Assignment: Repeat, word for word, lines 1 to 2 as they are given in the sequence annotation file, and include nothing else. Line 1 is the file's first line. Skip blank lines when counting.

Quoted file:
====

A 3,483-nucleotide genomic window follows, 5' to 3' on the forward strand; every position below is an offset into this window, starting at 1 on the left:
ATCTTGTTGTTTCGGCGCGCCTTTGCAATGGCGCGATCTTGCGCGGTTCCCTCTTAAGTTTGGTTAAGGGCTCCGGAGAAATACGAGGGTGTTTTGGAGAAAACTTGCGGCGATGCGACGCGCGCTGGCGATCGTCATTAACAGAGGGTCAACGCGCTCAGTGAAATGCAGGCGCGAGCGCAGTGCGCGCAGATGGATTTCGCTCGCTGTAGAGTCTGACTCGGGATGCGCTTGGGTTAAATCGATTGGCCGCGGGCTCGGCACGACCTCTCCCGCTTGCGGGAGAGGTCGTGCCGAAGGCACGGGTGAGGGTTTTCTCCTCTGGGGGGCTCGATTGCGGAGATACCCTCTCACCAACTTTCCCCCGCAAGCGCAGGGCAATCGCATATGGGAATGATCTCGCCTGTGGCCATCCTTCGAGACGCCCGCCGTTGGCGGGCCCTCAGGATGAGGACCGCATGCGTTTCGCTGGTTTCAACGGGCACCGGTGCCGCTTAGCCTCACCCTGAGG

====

A 3,483-nucleotide genomic window follows, 5' to 3' on the forward strand; every position below is an offset into this window, starting at 1 on the left:
ATCTTGTTGTTTCGGCGCGCCTTTGCAATGGCGCGATCTTGCGCGGTTCCCTCTTAAGTTTGGTTAAGGGCTCCGGAGAAATACGAGGGTGTTTTGGAGAAAACTTGCGGCGATGCGACGCGCGCTGGCGATCGTCATTAACAGAGGGTCAACGCGCTCAGTGAAATGCAGGCGCGAGCGCAGTGCGCGCAGATGGATTTCGCTCGCTGTAGAGTCTGACTCGGGATGCGCTTGGGTTAAATCGATTGGCCGCGGGCTCGGCACGACCTCTCCCGCTTGCGGGAGAGGTCGTGCCGAAGGCACGGGTGAGGGTTTTCTCCTCTGGGGGGCTCGATTGCGGAGATACCCTCTCACCAACTTTCCCCCGCAAGCGCAGGGCAATCGCATATGGGAATGATCTCGCCTGTGGCCATCCTTCGAGACGCCCGCCGTTGGCGGGCCCTCAGGATGAGGACCGCATGCGTTTCGCTGGTTTCAACGGGCACCGGTGCCGCTTAGCCTCACCCTGAGG